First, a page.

And some stuff are totally not understandable for me. For example, I'm going to listen to the beginning of symphony and then, they it becomes something else and I lose the track of it. I can't understand the structure of it... But with a rock song, it's all crystal clear, why, who does what. I get lost in classical music... and this is super interesting.

x In your imagery, the 90's are really present, on your covers, etc. It reminds me of some frustrating years. Is it something you think positively on or not?

G: It's a frustration time because it's linked to our teenage years. At one point, you’re gonna have a hard time, you’ll sometimes find yourself on the ground, but you're going to move on and build yourself up from those failures.
Actually I always need a time to process, and then I can speak about what happened before.
Why am I still stuck in the 90's? I don't really know.
It also comes from my art studies, so I just used, who are for me and for many french people, the two main symbols of the 90's, Kurt Cobain and Michael Jordan. If I was older, it would have been the Beatles and the Stones. But we had Nirvana and the Chicago Bulls.
So I don't know, it's some sort of raw material that’s still reliable and still rich of things to develop or to find.


x You have a special bond with the US, where you’ve toured several times and lately with White Fence, Mikal Cronin and Ty Segall... what do people think of you and how do you feel it?

G: It's easy and complicated at the same time. It's easy because it's exactly the same as in Europe. It's just rock bands playing, struggling and sometimes they have better opportunities.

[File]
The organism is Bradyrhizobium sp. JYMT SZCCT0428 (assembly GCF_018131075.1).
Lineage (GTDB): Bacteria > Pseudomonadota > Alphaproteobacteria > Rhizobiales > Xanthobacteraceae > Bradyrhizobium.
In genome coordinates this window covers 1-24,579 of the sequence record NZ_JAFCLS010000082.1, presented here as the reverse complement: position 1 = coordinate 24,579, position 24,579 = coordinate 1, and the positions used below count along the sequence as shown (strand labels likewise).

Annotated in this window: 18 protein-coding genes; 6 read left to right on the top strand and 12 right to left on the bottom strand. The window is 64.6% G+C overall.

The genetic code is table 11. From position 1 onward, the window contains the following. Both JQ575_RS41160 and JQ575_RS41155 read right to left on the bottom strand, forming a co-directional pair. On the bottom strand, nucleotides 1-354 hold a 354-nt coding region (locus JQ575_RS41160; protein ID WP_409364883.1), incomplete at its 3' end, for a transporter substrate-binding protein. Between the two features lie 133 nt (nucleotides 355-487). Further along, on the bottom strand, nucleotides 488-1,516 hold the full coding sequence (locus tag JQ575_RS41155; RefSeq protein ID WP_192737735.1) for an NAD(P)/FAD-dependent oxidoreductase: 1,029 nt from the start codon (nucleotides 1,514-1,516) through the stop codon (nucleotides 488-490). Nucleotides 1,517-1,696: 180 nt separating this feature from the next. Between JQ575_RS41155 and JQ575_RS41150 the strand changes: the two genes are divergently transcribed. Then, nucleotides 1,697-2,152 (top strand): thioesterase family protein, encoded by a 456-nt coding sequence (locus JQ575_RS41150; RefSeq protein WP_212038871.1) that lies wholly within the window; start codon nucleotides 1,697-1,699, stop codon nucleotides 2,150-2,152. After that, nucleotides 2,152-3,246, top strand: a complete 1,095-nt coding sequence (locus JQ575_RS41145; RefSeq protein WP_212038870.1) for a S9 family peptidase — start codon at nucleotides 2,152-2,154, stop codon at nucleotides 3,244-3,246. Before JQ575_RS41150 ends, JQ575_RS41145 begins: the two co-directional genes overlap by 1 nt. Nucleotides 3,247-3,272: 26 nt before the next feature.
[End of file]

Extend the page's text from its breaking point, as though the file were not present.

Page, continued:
Ty Segall managed to get out of this tiny garage network and now he's dealing with a much larger audience.
For those who are into it, some blogs like Terminal Boredom or similar fanzines, there is no problem, we belong to the same scene, they've followed us for years now and even write about our first 7''.
When we've played on bigger stages in Los Angeles and San Francisco, there were many people who had never heard about us but they loved it. So this is cool, this is why you tour, to travel, to discover...
We have this chance to not be a 100% french band. Most of the bands that earn a bit of money with what they do in France, well they do it in France.
Maybe we are less known, we earn less, but we play everywhere, and this is a good thing, even if we have to play in bars (laughs).

x What is your “feeling of love”?

G : As a concept? (laughs) Love is an infinite quest? L'amour is an everyday job! I don't really know what to say about it, I'm bad at love, so i'd be of poor at giving advice. But as I'm a father since not so long ago, I just discovered some kind of love and it's strong. I feel like it’s a cliché, but it's really intense. (laughs)

x So Feeling of Love is a good name after all?

G: Yeah, as time passes, I must say that I more and more believe that we have a good name... (laughs)

- The Feeling Of Love – New Album "Reward Your Grace" (Born Bad Records ), will be released on march or april 2013
- Link to the discography here
- Link FB, Twitter
- They’ll play:
Feb 2d @ Gazteszena in San Sebastian w/ Veronica Falls
Feb 9th @ La Carène in Brest w/ Frustration
Feb 16th @ La Route Du Rock Hiver in St Malo (w/ John Cale, etc...)
March 1st @ La Bobine in Grenoble

B / FGC, Big thank to JL & A